The California-based automaker has reportedly received over 12,000 orders for its electric sedan since it opened the order book in 2010. The first car was delivered last June and all seems fine on the surface but there is a catch: Tesla must meet its goal of delivering 5,000 S sedans before December 31st of this year in order to stay afloat.
"The challenge that Tesla faces over the next few months is scaling production enough to achieve a certain gross margin on our product so we can be cash flow positive. That's extremely important," said Musk at the National Clean Energy Summit in Las Vegas, Nevada. "If we're unable to do that, we'll enter the graveyard with all the other car company startups of the last 90 years."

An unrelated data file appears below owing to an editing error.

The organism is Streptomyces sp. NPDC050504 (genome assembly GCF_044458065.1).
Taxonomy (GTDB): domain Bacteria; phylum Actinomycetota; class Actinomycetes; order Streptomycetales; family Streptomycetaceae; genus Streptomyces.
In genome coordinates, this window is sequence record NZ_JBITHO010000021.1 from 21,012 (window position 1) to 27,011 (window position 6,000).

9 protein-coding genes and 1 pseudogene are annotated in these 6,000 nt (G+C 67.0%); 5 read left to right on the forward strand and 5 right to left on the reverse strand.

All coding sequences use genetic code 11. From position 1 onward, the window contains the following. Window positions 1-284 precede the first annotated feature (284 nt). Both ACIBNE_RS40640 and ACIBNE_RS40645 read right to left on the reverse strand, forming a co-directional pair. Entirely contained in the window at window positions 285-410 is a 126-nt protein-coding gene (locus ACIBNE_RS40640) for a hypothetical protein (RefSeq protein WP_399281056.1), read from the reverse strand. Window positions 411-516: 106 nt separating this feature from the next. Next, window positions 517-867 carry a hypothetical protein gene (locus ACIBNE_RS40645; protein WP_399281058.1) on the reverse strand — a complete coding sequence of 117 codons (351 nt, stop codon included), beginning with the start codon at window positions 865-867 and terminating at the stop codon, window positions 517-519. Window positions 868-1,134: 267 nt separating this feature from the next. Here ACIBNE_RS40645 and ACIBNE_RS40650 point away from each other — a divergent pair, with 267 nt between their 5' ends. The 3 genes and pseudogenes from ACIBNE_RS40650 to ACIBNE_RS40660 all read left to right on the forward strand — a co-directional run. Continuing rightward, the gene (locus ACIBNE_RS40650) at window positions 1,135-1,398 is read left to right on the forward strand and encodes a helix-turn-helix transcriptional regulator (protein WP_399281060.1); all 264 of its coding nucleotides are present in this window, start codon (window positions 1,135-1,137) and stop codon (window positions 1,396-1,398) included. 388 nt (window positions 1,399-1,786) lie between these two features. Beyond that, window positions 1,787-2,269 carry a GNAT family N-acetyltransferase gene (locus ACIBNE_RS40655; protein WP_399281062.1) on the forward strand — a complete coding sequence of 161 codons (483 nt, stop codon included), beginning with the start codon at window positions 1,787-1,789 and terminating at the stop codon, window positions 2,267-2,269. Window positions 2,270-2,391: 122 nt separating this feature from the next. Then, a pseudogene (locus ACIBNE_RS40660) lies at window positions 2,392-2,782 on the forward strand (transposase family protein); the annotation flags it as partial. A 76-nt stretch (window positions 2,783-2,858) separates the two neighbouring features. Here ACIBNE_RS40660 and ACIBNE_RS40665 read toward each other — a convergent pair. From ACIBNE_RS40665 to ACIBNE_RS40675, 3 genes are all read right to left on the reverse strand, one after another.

Producing and delivering 5,000 cars in such a short amount of time is a Herculean task for a small auto company and Tesla can't rush the process because mechanical issues and recalls will sully its reputation.
"It'll definitely be a very tough road over the next 6 months," acknowledged Musk. "We can't afford to make a lot of mistakes. If we don't make too many mistakes then we'll get to that period and we'll be able to bring out larger volume cars that are more affordable."
The Model S sedan is not Tesla's only source of revenue. The automaker has recently inked a contract with Daimler to develop an electric variant of the Mercedes-Benz B-Class and it helped Toyota design the all-eletric 2013 RAV4 EV.